Let us consider only on one of the many paradigm shifts, or in other words, let us concentrate on leading for innovation. Ed Catmull is an example of an extraordinary leader who leads for innovation. He leads for innovation by building the sustainable creative culture at Pixar. Catmull’s leadership style is completely different from the other familiar leadership styles, so it has been discussed a lot. Harvard University professor Linda A. Hill and her colleagues have analyzed Pixar case in the first part of their book Collective Genius: The Art and Practice of Leading Innovation. I have just started rereading this book which I have bought couple of years ago when I also bought Catmull’s book.

I think it is useful to include some ideas from this book when discussing Ed Catmull, his creativity lessons and leading for innovation. Indeed leading for innovation is actually crafting culture for innovation. It is building sustainable creative culture as Ed Catmull has already achieved. Linda A. Hill and her colleagues summarize this under three subheadings that are:

  • Collaborating
  • Engaging in discovery-driven learning
  • Making integrative decisions

These are also so obvious in Catmull’s quotations which we are going to use for crafting your experience as readers.

“Individual creativity is magnified by the people around you.”


“We have to learn, over and over again, that the perceptions and experiences of others are vastly different than our own. In a creative environment, those differences can be assets.”


“And without trust, creative collaboration is not possible.”


Crafting Reader Experience

As I have already stated, by using the crafting experience approach the writing process of this post is completely focused on you, the readers. Why do not you think of and share your ideas and experience related with the stated quotations in this post? They are Ed Catmull’s words about creativity. Each quotation is a valuable lesson about creativity. I am sure each one of you has some ideas and experience related with creativity, so dropping a line or two will not be so difficult. Stated differently, I would like to invite you to craft this experience together, and the final outcome is going to be your contribution and satisfaction in reading, actively engaging and co-writing this post.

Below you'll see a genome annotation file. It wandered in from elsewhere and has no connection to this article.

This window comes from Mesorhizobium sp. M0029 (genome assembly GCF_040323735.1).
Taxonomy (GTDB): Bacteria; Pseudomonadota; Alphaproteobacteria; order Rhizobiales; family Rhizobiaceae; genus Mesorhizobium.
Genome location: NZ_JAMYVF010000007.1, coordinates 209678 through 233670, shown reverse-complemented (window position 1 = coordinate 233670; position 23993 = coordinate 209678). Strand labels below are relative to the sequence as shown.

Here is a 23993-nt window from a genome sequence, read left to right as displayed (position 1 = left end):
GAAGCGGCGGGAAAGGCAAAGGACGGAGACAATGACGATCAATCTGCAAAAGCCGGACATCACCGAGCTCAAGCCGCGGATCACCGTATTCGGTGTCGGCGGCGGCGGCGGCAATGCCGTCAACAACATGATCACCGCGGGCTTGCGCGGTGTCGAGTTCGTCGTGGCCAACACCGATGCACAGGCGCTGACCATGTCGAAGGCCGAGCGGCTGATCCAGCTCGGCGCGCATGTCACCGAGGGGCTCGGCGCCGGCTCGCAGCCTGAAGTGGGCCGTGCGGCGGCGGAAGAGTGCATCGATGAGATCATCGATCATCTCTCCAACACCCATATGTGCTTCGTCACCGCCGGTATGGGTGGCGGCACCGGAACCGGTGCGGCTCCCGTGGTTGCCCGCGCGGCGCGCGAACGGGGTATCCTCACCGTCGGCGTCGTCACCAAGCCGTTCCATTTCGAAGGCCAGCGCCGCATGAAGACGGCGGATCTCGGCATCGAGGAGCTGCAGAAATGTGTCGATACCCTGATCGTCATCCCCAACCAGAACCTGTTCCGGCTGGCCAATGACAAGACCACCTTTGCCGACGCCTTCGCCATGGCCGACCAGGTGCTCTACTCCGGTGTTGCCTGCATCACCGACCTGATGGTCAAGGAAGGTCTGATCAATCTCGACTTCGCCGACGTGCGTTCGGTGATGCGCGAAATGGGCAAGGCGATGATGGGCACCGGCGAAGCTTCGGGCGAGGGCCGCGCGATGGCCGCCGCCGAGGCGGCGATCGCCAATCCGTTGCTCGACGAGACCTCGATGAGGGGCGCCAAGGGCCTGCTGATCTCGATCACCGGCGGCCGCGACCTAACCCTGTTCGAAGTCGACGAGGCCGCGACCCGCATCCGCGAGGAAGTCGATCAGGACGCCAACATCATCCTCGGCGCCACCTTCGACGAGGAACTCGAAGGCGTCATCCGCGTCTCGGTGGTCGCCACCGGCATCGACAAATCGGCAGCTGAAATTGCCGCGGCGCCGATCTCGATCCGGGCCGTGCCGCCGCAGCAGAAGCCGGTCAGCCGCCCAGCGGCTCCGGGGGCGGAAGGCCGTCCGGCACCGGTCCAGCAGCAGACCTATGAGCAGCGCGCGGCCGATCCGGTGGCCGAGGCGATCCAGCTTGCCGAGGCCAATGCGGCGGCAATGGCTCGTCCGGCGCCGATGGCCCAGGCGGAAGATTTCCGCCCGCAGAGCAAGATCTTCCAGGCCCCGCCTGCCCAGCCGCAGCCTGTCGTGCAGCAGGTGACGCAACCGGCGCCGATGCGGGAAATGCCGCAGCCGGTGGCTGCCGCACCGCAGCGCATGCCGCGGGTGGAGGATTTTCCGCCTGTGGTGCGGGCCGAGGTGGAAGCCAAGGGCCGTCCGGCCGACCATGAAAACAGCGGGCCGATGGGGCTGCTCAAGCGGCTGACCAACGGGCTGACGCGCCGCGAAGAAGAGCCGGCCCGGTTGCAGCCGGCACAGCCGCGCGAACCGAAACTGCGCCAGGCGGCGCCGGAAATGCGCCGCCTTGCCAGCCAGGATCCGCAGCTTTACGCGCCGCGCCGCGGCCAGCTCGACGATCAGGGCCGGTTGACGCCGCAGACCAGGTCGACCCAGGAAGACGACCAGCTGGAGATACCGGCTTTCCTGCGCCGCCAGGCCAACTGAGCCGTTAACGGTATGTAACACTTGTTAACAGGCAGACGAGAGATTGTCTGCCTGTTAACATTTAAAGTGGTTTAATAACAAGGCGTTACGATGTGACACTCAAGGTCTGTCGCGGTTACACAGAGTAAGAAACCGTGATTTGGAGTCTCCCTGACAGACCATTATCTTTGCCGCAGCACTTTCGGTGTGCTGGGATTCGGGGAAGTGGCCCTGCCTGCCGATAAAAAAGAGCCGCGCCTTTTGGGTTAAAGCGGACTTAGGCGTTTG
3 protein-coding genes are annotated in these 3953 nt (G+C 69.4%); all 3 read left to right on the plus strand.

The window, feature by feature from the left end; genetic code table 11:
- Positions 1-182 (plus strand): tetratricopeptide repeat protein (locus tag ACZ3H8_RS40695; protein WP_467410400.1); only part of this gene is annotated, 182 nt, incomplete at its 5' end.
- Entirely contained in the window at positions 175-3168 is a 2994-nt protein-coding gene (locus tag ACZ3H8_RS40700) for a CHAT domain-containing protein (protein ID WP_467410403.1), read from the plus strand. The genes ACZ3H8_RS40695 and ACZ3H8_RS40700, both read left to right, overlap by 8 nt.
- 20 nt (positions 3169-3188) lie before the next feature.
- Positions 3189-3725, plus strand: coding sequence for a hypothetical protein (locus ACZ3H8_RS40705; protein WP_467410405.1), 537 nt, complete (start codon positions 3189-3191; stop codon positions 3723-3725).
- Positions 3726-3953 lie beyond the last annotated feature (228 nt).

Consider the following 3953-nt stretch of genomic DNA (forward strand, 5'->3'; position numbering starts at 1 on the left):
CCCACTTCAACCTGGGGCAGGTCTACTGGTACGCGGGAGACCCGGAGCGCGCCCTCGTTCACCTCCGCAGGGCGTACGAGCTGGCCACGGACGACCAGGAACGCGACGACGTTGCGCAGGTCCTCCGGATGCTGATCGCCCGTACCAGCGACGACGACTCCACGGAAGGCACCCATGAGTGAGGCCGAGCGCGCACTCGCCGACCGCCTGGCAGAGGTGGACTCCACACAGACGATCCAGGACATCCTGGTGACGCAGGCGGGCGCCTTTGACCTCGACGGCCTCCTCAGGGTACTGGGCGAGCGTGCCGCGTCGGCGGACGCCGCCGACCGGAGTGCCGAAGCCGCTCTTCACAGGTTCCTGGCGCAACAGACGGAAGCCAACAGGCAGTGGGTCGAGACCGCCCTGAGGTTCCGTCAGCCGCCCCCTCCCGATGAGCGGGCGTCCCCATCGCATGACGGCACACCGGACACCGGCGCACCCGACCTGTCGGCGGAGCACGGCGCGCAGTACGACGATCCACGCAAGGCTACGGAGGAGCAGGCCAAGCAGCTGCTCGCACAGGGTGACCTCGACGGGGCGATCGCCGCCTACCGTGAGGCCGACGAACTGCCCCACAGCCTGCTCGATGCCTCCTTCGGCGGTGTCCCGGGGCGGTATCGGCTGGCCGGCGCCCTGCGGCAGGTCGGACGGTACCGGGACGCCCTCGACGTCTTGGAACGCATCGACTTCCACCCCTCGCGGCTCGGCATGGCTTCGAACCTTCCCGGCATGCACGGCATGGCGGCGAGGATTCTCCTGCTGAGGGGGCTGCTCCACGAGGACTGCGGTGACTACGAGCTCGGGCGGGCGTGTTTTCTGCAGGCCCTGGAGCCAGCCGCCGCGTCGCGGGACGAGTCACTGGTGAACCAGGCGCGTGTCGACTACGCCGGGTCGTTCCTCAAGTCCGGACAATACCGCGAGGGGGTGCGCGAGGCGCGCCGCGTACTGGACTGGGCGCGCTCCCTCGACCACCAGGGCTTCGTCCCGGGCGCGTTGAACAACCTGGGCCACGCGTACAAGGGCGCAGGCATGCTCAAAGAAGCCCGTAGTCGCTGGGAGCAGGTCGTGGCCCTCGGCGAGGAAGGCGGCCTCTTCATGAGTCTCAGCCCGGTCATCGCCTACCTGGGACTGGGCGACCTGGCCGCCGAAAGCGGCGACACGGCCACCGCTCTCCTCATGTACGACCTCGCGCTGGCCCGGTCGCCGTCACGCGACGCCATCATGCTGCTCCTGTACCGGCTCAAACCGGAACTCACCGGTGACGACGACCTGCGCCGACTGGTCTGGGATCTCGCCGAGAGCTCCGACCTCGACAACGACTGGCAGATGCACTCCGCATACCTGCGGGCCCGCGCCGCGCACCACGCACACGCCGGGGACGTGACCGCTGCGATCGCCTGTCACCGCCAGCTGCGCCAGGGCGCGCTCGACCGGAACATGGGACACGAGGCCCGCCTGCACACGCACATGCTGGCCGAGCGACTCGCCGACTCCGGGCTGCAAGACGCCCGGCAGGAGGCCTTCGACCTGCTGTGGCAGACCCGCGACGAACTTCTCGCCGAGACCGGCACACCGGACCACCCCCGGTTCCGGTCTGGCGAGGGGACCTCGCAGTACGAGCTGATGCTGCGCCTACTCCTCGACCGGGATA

“In creative endeavors, we must face the unknown. If we make room for it instead of shunning it, the unknown can bring inspiration and originality.”


“But how do we go about creating the unmade future? I believe that all we can do is foster the optimal conditions in which it – whatever “it” is – can emerge and flourish.”


“Leave the door open for the unexpected.”


Let us leave the door for the unexpected because we should trust in our collective creativity. Crafting your experience as readers, and asking your comments, and you writing some comments are going to be helpful to create this post. Even if you are reluctant to share your ideas and experience, it is still useful just to think and reflect for a while. However, if you have the courage to add some comments, your added value will be enormously enriching. Thanks in advance for your co-writing. Finally, do you agree that unleashing individual creative ideas and harnessing them in the collective genius of our human race can lift us all up to higher and higher levels of consciousness, more rapid progress and much better and happy lives?

(Posted also on LinkedIn Pulse)